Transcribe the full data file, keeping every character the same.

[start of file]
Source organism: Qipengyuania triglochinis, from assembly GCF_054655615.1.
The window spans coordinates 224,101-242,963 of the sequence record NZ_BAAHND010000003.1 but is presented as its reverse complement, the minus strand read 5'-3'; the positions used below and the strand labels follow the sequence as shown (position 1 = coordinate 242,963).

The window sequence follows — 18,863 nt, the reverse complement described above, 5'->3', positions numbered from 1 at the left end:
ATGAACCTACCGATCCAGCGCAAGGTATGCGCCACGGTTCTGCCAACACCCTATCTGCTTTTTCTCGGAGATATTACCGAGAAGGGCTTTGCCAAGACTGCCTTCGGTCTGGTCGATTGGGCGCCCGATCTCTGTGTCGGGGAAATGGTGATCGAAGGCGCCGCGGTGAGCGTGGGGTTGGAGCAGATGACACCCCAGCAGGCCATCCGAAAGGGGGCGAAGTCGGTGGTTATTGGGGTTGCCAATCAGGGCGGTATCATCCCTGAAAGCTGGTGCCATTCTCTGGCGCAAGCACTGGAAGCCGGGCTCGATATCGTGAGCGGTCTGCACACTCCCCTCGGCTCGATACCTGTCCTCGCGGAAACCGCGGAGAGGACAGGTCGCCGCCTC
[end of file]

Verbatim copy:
Source organism: Qipengyuania triglochinis, from assembly GCF_054655615.1.
The window spans coordinates 224,101-242,963 of the sequence record NZ_BAAHND010000003.1 but is presented as its reverse complement, the minus strand read 5'-3'; the positions used below and the strand labels follow the sequence as shown (position 1 = coordinate 242,963).

The window sequence follows — 18,863 nt, the reverse complement described above, 5'->3', positions numbered from 1 at the left end:
ATGAACCTACCGATCCAGCGCAAGGTATGCGCCACGGTTCTGCCAACACCCTATCTGCTTTTTCTCGGAGATATTACCGAGAAGGGCTTTGCCAAGACTGCCTTCGGTCTGGTCGATTGGGCGCCCGATCTCTGTGTCGGGGAAATGGTGATCGAAGGCGCCGCGGTGAGCGTGGGGTTGGAGCAGATGACACCCCAGCAGGCCATCCGAAAGGGGGCGAAGTCGGTGGTTATTGGGGTTGCCAATCAGGGCGGTATCATCCCTGAAAGCTGGTGCCATTCTCTGGCGCAAGCACTGGAAGCCGGGCTCGATATCGTGAGCGGTCTGCACACTCCCCTCGGCTCGATACCTGTCCTCGCGGAAACCGCGGAGAGGACAGGTCGCCGCCTC